(Host) The House has given overwhelming support to legislation designed to make Vermont homes and businesses more energy efficient.
The bill replaces similar legislation that Governor Douglas vetoed last year.
The administration now says it likes the measure, but it faces questions in the Senate.
VPR’s John Dillon has the story:
(Dillon) The vote was lopsided-just two lawmakers opposed the measure.
Robert Dostis is a Waterbury Democrat who chairs the House Natural Resources and Energy Committee. He said the bill is a careful compromise that should save people money and make the state more energy self-sufficient.
(Dostis) We have in there a tax credit for businesses, something businesses have asked me for, saying if you want us to have solar on our roof, you have to give us a tax credit. That’s in the bill. We give a reasonable, predictable rate for wind developers. We are finally saying now to wind developers: Vermont is open for business.
(Dillon) The measure also covers everything from a study of the state’s use of bio-diesel to an expansion of a program that allows people to sell electricity back to the grid.
But the centerpiece of the legislation is the creation of an all fuels energy efficiency program. It’s designed to help people save money and fuel in heating their homes and businesses.
The legislation directs the Public Service Department to set up the new heating fuel efficiency program that would be run by a private contractor.
But Senate President Peter Shumlin says Efficiency Vermont is already providing services to reduce electricity use. He wants the new program up and running as quickly as possible, and he doesn’t want redundant efforts.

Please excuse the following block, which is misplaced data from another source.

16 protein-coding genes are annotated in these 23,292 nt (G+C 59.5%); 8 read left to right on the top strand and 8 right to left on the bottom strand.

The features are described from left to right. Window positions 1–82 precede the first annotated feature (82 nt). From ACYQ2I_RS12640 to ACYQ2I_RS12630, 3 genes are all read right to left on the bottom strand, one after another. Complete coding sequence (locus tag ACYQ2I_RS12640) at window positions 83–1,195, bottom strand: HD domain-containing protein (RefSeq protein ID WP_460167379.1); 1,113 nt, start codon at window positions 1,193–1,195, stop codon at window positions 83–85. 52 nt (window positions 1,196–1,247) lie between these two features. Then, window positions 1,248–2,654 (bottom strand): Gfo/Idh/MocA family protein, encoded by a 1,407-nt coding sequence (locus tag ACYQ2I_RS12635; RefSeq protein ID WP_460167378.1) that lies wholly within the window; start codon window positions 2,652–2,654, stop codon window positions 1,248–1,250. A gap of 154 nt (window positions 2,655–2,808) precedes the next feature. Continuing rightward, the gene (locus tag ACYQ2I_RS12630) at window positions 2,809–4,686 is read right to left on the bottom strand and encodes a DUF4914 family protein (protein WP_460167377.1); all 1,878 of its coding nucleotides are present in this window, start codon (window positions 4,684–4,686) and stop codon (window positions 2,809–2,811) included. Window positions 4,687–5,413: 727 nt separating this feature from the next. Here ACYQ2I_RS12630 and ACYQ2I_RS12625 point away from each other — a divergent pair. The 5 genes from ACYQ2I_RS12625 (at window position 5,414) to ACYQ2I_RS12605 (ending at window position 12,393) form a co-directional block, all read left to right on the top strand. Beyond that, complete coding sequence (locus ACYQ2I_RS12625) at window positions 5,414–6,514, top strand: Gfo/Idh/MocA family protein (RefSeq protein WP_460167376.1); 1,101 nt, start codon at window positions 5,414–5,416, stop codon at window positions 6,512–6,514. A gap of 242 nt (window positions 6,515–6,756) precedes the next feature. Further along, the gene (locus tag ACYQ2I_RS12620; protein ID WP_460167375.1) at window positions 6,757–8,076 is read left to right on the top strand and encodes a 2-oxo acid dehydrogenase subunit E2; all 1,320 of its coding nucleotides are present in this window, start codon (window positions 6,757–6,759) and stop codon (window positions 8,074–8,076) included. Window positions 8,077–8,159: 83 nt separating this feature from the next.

(Shumlin) What the governor and we felt strongly about is not to create an inefficient bureaucracy but to have one-stop shopping for all-fuels. That’s the challenge. So that when you want to use less fuel in your homes, so that we save Vermonters money by not heating the outside of our buildings, you can go to one place for electricity and oil. This bill does not accomplish that goal.
(Dillon) But East Montpelier Representative Tony Klein says Shumlim is mistaken. He says consumers will not be confused when they seek efficiency services.
(Klein) And whatever entity should come out of the department-led workshop and contracts, in the bill it says everybody must coordinate with each other and everybody must be sensitive to consumer concerns. So I don’t think that’s an issue at all.
(Dillon) Representative Dostis, the lead sponsor of the bill, says he’ll testify in the Senate later this week to try to address Shumlin’s concerns.
For VPR News, I’m John Dillon in Montpelier.